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Orange Peel wine

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St Allie

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watched this on the 'french food at home' program on the food channel..

it looks like a good use for wine bottled that is a bit over dry or lacks a bit of flavour..

I'm going to give it a go with a bottle or two of lemon-ginger wine that's a bit blahh.. only I will do one with grapefruit and one with lemon.. seeing as I have a heap of those here at present..

will let you know how it comes out.

by the way you can freeze citrus zest for later.. so don't waste those zests when you cook!



Ingredients:
Orange Peel Wine
•One 750 ml bottle dry white wine
•1 x medium organic orange
•1/3 cup sugar
•8 x coriander seeds, optional

Directions:
Orange Peel Wine
1.Open the wine. Pour out half a cup to enjoy while you carry on with the recipe. (This is not greed: a bit has to come out or the bottle with overflow when you add the other ingredients.)
2.Shave the zest from the orange with a vegetable peeler. Remove every trace of bitter white pith from the back with a sharp knife. Poke the orange zest into the bottle of wine. Funnel in the sugar. Drop in the coriander seeds. Recork the bottle. Turn it upside down and right side up a few times until the sugar has dissolved. Refrigerate one week, giving the wine a shake once a day.
3.Strain into a carafe and serve well chilled as an aperitif.
 

winemanden

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Sounds as thought it could be nice. Limoncello is made in a similar way and that is superb well chilled.
Regards, Winemanden.:h
 

St Allie

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Oh I forgot to update this..thanks for reminding me Winemanden

It came out great.. the jury is still out on the coriander seeds.. certainly gave it an extra something anyway.


As an aperitif/sipping wine.. it goes well with dried/fresh fruit after a meal..

... just in case anyone wants to experiment on their guests!

Allie:p
 

winemanden

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According to Prof Gerry Fowles (Gervin Yeasts) freshly ground coriander seeds added to a white wine must impart some of esters typically found in German Riesling wines.
He was Professor of Chemistry at Reading University and used to publish a quarterly magazine called Wine for all Seasons and he was much in demand as a speaker at Winemaking Clubs.
I can't vouch for the coriander seeds, never tried them myself.
Regards, Winemanden. :h
 
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we made an orange liqour in a similar fashion. works great with vodka! we let it sit for 3 months and it was like the smoothest screw driver ever. we added some bourbon for more flavor.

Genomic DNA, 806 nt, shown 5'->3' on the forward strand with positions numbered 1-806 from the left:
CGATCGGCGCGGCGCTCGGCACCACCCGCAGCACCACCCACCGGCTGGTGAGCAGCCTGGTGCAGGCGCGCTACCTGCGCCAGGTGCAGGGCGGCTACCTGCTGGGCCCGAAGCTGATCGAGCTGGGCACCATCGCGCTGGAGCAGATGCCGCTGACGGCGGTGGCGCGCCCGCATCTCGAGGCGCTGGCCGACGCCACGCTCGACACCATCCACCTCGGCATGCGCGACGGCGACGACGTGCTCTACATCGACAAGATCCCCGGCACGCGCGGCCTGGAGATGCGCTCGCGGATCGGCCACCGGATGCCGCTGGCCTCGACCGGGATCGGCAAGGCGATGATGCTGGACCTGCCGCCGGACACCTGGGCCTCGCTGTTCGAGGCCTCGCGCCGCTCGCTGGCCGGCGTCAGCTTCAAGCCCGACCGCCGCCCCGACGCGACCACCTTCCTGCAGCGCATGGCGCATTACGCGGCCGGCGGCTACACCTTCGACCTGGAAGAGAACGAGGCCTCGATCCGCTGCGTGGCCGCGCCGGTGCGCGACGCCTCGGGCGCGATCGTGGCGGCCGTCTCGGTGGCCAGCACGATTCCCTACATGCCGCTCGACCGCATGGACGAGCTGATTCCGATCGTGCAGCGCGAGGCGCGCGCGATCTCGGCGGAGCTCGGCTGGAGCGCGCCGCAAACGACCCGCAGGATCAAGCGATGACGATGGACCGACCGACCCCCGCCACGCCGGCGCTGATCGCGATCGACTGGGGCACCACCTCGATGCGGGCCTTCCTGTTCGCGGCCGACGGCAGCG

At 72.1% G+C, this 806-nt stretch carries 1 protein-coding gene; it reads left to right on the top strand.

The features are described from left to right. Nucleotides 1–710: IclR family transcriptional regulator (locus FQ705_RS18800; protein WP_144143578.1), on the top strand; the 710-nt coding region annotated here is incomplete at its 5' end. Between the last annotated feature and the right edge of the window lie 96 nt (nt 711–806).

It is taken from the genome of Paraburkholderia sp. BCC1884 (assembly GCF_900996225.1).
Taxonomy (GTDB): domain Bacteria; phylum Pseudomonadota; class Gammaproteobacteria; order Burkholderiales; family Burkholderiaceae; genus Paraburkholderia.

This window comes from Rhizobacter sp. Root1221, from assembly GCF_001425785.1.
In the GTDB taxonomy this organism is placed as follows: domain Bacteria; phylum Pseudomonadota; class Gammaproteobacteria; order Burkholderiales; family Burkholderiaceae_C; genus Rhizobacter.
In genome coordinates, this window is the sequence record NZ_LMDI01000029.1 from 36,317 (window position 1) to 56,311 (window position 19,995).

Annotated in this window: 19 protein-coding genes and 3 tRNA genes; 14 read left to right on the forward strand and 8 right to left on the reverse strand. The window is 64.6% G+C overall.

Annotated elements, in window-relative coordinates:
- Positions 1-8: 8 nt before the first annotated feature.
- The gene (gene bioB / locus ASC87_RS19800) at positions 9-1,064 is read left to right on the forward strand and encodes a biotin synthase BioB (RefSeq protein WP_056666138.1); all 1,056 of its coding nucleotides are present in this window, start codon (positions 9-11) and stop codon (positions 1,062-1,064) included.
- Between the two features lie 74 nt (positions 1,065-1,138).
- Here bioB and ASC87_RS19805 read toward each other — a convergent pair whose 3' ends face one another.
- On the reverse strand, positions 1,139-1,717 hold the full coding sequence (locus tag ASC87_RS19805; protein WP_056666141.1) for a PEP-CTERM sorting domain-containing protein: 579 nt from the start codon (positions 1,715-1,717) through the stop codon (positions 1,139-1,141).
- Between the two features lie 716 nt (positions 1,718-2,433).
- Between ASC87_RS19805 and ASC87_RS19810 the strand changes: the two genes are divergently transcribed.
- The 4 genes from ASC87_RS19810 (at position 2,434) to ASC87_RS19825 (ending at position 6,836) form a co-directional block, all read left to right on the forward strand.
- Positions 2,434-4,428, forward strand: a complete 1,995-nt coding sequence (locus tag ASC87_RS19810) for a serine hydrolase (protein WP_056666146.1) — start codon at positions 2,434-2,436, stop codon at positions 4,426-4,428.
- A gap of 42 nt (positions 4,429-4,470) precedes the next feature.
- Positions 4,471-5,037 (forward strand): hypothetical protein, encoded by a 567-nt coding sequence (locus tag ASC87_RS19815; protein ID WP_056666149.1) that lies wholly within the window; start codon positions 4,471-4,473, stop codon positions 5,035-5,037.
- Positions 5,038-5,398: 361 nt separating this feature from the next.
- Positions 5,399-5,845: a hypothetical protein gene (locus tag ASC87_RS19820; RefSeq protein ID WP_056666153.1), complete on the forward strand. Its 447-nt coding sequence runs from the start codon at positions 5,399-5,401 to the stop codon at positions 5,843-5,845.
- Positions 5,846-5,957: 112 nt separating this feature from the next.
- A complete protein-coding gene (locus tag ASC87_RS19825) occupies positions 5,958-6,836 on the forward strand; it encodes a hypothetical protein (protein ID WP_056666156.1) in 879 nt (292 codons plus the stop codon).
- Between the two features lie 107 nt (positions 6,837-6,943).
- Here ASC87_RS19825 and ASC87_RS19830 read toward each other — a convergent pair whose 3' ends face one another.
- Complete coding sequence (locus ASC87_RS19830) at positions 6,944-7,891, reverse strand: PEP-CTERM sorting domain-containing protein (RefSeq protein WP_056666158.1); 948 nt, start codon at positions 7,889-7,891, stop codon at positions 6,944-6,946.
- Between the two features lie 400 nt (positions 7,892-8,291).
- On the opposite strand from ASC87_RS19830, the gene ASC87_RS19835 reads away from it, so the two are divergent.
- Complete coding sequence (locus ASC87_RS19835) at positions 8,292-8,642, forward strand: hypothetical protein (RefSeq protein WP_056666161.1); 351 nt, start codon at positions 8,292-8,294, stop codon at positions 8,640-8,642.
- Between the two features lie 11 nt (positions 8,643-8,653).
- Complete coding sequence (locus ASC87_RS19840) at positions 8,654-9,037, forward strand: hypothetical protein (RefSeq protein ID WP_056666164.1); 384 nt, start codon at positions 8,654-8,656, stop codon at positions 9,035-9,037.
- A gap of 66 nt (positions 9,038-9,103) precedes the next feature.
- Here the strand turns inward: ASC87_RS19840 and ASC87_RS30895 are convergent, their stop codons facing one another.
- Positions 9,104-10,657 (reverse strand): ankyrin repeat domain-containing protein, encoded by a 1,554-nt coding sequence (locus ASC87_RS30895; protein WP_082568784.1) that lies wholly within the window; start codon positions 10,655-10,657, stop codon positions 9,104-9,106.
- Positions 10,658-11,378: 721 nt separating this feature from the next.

mark467s

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Thanks or sharing it.I'm sure it must be very delicious.I will definitely try it in my home.
 

kattee22

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Wow this is good that orange peels will not be wasted.Its good to make a use of them for wine.I want to taste it.I will definitely try it.
 

arcticsid

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i was a cook way longer than I have been a winemaker, so for all that time I realizesd what wine can contribute to a dish. orage peels infused in a wine would be fantastic to a chicken or seafood dish.

What I meant to say by that was..before I started making wine, I would go to the liquor store and look for the "rot gut" cheap wines, take em home and jam a bunch of herbs(your choice) in there put it in the fridge and be patient. Yeah right!!!

I would hope all of us in here are so proud of our wines that we will use someone elses for cooking, and enjoy what we created as a bonus!!

I really like this idea of orange peel infused in wine. A shrimp may not have a defense!LOL:D

troy
 

smurfe

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I never use a "bad" wine for cooking. Many times I actually use a better wine than I drink for cooking. Why put a sub par product in an excellent dish? I guess that is just a mind set that was drilled in my head by the culinary instructors I have been around.

Now I will say that I have used Wine Expert Vintners Reserve red wines for cooking as these wines do not taste sub par, actually many taste very good. My issue with them is they lack body. I don't really care about that factor in cooking. Only flavor. I mostly use them to top up with though so I don't have to add water to a kit wine.
 

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